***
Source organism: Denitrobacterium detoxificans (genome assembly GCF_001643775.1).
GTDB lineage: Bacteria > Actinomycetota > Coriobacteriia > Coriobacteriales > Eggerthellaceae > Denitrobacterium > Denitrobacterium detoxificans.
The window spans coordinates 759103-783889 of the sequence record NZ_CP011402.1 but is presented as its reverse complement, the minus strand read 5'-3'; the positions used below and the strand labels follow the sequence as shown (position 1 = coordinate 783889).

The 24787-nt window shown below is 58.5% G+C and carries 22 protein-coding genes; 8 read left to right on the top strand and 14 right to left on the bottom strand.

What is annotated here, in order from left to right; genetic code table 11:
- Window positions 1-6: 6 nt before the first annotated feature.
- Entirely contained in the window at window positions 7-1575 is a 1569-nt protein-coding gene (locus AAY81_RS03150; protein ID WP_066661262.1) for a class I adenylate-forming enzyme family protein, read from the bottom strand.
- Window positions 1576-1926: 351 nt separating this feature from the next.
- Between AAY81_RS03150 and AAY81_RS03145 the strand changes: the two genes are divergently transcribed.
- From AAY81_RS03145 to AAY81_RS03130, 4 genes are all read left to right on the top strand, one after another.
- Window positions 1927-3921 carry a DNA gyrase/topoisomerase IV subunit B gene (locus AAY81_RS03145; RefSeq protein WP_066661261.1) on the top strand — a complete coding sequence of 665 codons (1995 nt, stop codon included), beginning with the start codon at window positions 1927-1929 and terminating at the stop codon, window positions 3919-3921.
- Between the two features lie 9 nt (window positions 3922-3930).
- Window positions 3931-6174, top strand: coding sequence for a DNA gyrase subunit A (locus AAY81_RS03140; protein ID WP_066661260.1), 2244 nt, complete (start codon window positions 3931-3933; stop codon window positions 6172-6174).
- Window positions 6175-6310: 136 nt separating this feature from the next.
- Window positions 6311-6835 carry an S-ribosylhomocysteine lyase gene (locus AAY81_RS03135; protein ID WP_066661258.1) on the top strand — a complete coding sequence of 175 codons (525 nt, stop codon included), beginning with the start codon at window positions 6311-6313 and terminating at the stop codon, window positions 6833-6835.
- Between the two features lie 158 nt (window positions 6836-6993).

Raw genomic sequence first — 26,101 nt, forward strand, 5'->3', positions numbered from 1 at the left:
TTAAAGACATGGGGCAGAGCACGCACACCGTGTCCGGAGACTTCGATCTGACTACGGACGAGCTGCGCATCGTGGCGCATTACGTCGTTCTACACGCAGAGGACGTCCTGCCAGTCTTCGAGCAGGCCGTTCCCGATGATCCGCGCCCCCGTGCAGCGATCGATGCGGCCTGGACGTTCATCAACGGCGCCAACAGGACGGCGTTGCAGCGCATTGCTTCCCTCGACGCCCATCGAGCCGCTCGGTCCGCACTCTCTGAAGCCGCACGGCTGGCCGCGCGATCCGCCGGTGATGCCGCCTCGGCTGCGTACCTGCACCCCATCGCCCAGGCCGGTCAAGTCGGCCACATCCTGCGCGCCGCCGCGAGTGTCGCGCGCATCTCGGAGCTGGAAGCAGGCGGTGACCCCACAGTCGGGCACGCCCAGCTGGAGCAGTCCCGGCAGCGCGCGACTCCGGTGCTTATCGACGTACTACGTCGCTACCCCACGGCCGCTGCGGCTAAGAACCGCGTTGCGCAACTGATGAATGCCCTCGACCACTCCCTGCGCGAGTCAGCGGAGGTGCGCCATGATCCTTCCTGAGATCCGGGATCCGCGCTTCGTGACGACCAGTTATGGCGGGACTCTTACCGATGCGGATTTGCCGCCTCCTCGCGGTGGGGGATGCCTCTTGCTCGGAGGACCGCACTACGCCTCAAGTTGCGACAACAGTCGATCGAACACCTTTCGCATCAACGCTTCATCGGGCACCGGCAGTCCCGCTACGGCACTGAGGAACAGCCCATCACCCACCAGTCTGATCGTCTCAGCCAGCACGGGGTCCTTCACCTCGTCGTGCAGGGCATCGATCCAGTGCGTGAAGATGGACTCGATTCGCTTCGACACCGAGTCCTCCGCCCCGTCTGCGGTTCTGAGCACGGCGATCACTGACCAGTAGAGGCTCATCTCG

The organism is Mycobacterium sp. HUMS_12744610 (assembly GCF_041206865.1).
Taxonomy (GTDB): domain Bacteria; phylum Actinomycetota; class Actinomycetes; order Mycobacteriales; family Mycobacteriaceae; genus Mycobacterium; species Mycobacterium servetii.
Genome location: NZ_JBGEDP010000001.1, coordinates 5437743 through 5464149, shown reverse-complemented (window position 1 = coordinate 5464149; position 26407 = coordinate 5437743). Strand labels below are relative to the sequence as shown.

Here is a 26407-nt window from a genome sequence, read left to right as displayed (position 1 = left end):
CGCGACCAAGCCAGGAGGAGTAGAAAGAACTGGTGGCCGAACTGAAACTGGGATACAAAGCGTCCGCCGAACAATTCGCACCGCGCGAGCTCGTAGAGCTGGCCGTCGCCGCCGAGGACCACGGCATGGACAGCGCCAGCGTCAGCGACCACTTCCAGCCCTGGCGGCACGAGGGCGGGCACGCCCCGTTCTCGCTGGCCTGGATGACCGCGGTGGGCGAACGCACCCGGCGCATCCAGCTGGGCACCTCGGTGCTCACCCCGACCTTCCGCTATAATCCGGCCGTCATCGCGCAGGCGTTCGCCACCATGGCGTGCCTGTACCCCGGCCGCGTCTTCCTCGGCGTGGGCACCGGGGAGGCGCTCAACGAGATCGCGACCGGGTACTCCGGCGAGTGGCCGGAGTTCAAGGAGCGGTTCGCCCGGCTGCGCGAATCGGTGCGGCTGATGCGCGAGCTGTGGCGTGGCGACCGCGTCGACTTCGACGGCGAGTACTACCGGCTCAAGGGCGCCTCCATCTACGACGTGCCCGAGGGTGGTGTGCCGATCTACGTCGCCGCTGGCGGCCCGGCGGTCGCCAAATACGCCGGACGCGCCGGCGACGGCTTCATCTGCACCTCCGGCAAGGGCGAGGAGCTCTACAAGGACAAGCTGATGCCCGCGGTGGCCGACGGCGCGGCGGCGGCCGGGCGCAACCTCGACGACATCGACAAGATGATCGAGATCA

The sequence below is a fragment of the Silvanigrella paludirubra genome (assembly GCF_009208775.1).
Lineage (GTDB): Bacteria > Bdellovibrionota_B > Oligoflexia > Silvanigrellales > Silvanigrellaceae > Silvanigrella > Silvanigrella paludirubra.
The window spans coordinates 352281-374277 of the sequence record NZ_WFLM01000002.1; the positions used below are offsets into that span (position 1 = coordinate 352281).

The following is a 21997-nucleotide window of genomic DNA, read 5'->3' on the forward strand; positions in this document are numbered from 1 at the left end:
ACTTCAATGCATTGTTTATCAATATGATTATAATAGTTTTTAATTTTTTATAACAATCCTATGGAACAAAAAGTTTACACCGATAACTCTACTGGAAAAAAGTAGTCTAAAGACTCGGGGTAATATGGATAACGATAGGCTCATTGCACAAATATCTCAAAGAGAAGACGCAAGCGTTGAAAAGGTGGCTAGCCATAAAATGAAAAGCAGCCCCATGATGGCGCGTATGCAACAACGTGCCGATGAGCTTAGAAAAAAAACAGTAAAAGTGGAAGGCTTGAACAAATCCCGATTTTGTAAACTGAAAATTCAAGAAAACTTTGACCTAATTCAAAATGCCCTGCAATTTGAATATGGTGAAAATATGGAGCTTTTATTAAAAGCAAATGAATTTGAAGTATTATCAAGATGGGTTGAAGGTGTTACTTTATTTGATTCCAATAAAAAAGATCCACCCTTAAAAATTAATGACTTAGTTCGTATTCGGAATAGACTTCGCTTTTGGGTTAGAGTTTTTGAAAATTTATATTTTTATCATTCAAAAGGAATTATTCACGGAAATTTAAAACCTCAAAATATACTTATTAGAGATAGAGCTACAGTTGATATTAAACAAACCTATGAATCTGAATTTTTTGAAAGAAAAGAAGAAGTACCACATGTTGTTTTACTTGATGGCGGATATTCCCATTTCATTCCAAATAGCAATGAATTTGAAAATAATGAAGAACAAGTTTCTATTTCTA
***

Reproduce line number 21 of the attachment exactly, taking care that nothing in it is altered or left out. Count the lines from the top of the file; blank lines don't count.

Genome location: NZ_JBGEDP010000001.1, coordinates 5437743 through 5464149, shown reverse-complemented (window position 1 = coordinate 5464149; position 26407 = coordinate 5437743). Strand labels below are relative to the sequence as shown.